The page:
There is a high probability that this post will divide opinions. This blogs readership is pretty evenly split between US and UK residents, it is likely that it will mean more to UK readers.
Today has been a national day of protest by many public sector workers, who are protesting about changes to their pension provision. A reported 2 million staff walked out. The country is divided on opinion, in many cases the opinion held depends on if you are employed in the public or private sector. At this point I should remind readers that as I run my own business I am firmly in the private sector, Mrs RJR however as a Physiotherapist employed by the National Health Service is a public sector employee. She is also a member of the Chartered Society of Physiotherapists, who voted to strike today.
You may, or may not, be wonder where my opinions fall. I could say that the public sector has excellent pension provision in comparison to mine. I could argue that the country needs to sort out its finances and can't afford to pay pensions at the current rate. I could also argue we are all living longer and therefore pensions paying out longer, cant be as big. But I am not going to! To be honest I think that the government is really trying to divide the nations opinion and turn the private sector against the public sector by telling a one sided story.
There is a popular misconception that the Public sector all get gold plated pensions handed free on a plate. In Mrs RJR's case she has paid a high percentage of her salary into a works pension fund since she started work 20 years ago. If I had paid as much into a private pension fund, I too would have a good pension. When she started working as a Physio she was offered specific pension provision, relating to age, value and contributions. Due to the physical nature of her job, moving people, in many cases taking large proportions of their weight, the retirement age for a Physio's was set at 55.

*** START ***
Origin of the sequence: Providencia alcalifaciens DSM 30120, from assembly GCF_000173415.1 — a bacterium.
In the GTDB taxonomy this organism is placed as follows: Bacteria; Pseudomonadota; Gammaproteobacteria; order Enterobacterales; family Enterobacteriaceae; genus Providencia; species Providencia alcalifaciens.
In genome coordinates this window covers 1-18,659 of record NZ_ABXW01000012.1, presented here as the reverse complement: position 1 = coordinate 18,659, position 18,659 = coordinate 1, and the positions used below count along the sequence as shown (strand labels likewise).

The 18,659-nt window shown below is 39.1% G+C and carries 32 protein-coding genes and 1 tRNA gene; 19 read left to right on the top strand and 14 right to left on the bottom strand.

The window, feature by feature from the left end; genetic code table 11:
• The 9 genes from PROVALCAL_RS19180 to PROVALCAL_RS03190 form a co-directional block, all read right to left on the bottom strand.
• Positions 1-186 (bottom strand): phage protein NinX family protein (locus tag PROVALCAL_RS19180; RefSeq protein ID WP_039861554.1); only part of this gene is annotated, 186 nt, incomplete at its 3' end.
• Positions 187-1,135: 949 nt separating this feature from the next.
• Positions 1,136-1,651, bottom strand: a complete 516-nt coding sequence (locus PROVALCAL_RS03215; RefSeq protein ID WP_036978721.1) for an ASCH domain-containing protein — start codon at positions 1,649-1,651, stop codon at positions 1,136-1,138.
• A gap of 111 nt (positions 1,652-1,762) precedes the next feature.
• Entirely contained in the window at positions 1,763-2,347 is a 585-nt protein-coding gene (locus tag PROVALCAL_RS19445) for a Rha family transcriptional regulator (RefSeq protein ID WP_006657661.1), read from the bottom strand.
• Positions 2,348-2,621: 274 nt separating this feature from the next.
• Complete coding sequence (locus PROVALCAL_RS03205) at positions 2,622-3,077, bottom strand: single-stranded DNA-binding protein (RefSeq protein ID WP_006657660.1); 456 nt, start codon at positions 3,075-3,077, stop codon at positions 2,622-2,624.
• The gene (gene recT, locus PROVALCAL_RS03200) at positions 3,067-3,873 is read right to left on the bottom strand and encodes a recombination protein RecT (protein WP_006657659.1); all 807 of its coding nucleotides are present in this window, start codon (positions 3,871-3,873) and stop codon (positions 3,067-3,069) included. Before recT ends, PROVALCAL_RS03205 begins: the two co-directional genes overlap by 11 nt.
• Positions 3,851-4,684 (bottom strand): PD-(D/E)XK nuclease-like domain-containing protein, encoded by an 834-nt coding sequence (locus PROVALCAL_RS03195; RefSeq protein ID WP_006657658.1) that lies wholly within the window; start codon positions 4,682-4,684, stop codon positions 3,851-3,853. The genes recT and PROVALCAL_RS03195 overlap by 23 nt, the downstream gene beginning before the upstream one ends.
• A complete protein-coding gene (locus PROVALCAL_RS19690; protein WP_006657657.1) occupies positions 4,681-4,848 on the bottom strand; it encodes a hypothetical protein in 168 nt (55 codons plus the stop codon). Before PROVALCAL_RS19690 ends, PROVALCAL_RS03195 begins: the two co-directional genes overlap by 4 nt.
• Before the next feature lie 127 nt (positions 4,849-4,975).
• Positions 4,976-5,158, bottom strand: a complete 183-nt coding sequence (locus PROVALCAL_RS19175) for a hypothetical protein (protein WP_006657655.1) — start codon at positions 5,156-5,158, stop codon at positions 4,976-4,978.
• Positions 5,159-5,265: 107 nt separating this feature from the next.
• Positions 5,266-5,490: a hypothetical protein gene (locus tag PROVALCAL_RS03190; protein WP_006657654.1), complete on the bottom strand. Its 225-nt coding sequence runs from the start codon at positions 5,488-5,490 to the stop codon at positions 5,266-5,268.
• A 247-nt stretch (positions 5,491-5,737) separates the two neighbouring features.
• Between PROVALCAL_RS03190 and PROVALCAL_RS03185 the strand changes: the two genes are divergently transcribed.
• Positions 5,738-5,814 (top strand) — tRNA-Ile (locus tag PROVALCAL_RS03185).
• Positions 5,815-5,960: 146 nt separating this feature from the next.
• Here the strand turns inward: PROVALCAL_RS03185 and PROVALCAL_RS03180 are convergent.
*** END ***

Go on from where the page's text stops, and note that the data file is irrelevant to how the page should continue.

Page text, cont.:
3 years ago all National Health workers underwent a pension review and compromises by staff were made in order to meet changing funding levels. These changes were to ensure the fund would be sufficient to sustain its members. Today's action is to protest at further changes to provisions. These include raising the retirement age from 55 to 67, an increase in contributions by a further 3% and a considerable reduction to the pension to be paid. These changes apply to many public sector workers including teachers, civil servants, nurses and many more.
It is easy to say as someone in the private sector " I wish I could retire at 55" or "I wish I could get a pension equivalent to my average working salary" but I remind you of my earlier comment. If I had contributed large amounts to a pension, as she has, then I too could have had such a pension. This discussion is not about feelings of being bitter, because the public sector have better pensions than me. My situation is purely because of my financial planning, or lack of. The discussion is more about an employer, in this case the government, moving the goal posts and making sweeping changes to a pension plan. The new deal is not what public sector workers signed up for.
The argument that the country cant afford it, is weak, when you consider that the Physio's pension pot is in surplus. The ageing population argument is hard to justify, when youth unemployment is running at a record high. Will these youth ever get a job if old folk never retire?
The Government argue that what is on offer is fair. As a private sector worker with poor pension provision, as a result of personal choices, I can't see how what the public sector is being offered is anything like fair.
Just to add insult to injury, having been subject to a pay freeze for 3 years, yesterday on the eve of the industrial action, the government announced that public sector pay increases will be capped at 1% until 2013. This is not subject to negotiation or talks.
In my opinion, what is happening to public sector employees is anything but fair. It amounts to a 3% tax that will help the government balance its books. Of course they need to balance the books, especially as they have just sold the bank they bailed out to the tune of £1.4billion for a fantastic price of £750 million. Perhaps they need to have a think about how they are doing it !